John and Kiersten Schoen of Madison County always sold meat to their friends and family. After Kiersten lost her job, their side gig turned into a full-fledged, money-making business – Red Barn Farm Meats.
Named after the iconic red barn built by John’s great-grandfather in 1898, the Schoen’s farm gives a nod to traditional practices. Their beef is grass-fed and the piglet nursery has open bedding. Their three children – Rhett, Luke, and Leni – help with the chores, maintain fences, and much more. And like past generations, their sales are driven by word of mouth – the digital kind – through social media.
“It’s cost-effective and that’s where people’s eyes are today,” says Kiersten. “We have our own campaign, #HowDoYouRedBarn, where we encourage families to snap a photo of their meal to generate conversations and share recipes.”
Red Barn Farm Meats isn’t just catering to their target audience online. Everything from packaging to flexible delivery and service hours provides families with confidence in the product they are purchasing.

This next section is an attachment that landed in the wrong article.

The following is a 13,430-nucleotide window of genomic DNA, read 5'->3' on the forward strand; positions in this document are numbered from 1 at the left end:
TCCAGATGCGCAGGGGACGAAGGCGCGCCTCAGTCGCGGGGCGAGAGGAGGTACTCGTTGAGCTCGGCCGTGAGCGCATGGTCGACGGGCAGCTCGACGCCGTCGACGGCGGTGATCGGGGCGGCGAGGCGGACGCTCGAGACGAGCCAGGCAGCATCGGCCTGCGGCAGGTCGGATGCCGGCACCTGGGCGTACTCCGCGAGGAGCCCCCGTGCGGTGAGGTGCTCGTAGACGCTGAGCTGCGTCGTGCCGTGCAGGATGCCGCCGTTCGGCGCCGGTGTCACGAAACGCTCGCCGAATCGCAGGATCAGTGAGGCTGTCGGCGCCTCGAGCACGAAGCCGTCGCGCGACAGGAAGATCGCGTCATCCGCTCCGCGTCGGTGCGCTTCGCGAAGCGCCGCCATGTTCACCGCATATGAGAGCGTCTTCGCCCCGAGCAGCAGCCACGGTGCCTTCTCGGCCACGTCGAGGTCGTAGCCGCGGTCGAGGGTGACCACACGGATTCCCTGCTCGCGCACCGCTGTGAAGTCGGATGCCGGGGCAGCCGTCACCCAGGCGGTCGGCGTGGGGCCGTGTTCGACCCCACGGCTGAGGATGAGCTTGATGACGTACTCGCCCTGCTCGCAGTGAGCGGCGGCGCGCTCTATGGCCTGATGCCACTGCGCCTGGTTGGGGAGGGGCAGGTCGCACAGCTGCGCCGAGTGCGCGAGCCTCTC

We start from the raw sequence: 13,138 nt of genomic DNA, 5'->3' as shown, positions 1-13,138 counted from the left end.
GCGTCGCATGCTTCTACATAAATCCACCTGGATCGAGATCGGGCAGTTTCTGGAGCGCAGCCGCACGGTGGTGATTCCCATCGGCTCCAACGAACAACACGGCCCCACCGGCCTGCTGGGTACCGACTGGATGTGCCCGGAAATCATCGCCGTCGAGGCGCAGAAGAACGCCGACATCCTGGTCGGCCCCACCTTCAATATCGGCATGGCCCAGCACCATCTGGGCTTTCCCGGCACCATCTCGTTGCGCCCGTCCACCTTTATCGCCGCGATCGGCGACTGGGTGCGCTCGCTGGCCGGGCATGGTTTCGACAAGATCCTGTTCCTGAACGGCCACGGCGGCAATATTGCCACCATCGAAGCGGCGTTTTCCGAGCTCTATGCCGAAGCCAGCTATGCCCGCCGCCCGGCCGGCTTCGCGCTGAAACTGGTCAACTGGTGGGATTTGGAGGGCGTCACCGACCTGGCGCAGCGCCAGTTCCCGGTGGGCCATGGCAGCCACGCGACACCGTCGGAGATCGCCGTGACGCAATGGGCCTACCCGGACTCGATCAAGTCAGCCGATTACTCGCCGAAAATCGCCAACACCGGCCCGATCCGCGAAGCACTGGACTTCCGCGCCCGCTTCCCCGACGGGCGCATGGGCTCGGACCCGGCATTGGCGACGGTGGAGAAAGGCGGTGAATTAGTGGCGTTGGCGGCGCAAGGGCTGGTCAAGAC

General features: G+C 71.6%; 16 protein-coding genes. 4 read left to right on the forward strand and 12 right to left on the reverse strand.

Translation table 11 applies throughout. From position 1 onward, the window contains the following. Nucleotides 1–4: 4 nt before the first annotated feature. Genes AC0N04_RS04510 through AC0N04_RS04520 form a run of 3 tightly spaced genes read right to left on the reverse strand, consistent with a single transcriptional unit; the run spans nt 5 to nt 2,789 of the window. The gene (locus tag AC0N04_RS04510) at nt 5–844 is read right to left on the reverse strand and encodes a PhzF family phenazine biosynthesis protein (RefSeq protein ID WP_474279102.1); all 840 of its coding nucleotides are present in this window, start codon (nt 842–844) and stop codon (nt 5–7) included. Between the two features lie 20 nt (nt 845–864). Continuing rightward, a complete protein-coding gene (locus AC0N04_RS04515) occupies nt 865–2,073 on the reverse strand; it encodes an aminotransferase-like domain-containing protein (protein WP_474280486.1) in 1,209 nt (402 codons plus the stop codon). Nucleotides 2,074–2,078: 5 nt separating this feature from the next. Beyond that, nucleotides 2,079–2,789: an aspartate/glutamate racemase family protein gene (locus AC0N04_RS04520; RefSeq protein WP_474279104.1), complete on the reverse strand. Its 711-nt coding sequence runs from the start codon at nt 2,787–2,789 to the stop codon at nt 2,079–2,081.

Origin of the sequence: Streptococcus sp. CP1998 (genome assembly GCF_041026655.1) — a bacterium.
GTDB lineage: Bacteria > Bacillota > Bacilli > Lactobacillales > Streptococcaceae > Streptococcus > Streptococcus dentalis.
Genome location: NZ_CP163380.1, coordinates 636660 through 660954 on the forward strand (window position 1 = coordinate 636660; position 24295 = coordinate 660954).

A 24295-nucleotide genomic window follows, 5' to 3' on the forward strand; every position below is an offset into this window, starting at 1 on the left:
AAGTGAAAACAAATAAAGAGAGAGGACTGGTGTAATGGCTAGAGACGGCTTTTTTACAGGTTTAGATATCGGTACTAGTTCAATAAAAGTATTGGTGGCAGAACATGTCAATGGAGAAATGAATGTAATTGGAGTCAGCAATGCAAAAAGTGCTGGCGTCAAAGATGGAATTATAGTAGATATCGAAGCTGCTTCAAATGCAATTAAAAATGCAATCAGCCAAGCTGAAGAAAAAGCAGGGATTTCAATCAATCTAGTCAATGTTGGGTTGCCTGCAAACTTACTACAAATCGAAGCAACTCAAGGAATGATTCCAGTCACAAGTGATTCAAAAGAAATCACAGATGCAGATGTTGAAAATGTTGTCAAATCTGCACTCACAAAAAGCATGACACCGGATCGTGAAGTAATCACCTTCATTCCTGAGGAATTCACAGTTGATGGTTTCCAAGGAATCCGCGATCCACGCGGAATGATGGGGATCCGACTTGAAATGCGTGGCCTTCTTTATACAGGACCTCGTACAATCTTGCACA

“Our packaging is transparent so everyone can see there are no additives, fillers, or ice chips – just meat,” says John. “Our products are portioned into one meal because most families only want that much at a time – people don’t buy in bulk like our parents did and they don’t want to eat hamburger for a week straight.”
“Many customers come out and ask where the meat came from,” says Kiersten. “I say, “Let me open the door and show you.” We can tell you more than you want to know about the contents of each package because the animal was grown here on our farm from ‘womb to tomb’ and that’s pretty unique.”
But in order to open that door and show where and how the Schoen’s animals are raised, customers first have to get out to the farm.
“One of the hardest things for us is getting people to think outside the box,” says Kiersten. “Instead of just going to the grocery store to pick up meat with everything else, we have to get them to break routine and come to us.”
Now that they’ve had enough customers make the trip, demand is increasing, which is allowing them to expand their market into local restaurants and groceries. But to meet the need, the Schoen’s also have to increase the number of animals they raise. That’s where their partnership with Farm Credit Illinois comes in.
“It takes a long time to recoup your investment in agriculture – 20 months for beef cattle to mature and seven months for a hog,” says John. “We wouldn’t be able to grow this business without cash flow and Farm Credit has given us the financial support to be able to do just that.”
Learn more about Red Barn Farm Meats in their profile on the Farm Fresh Members Market.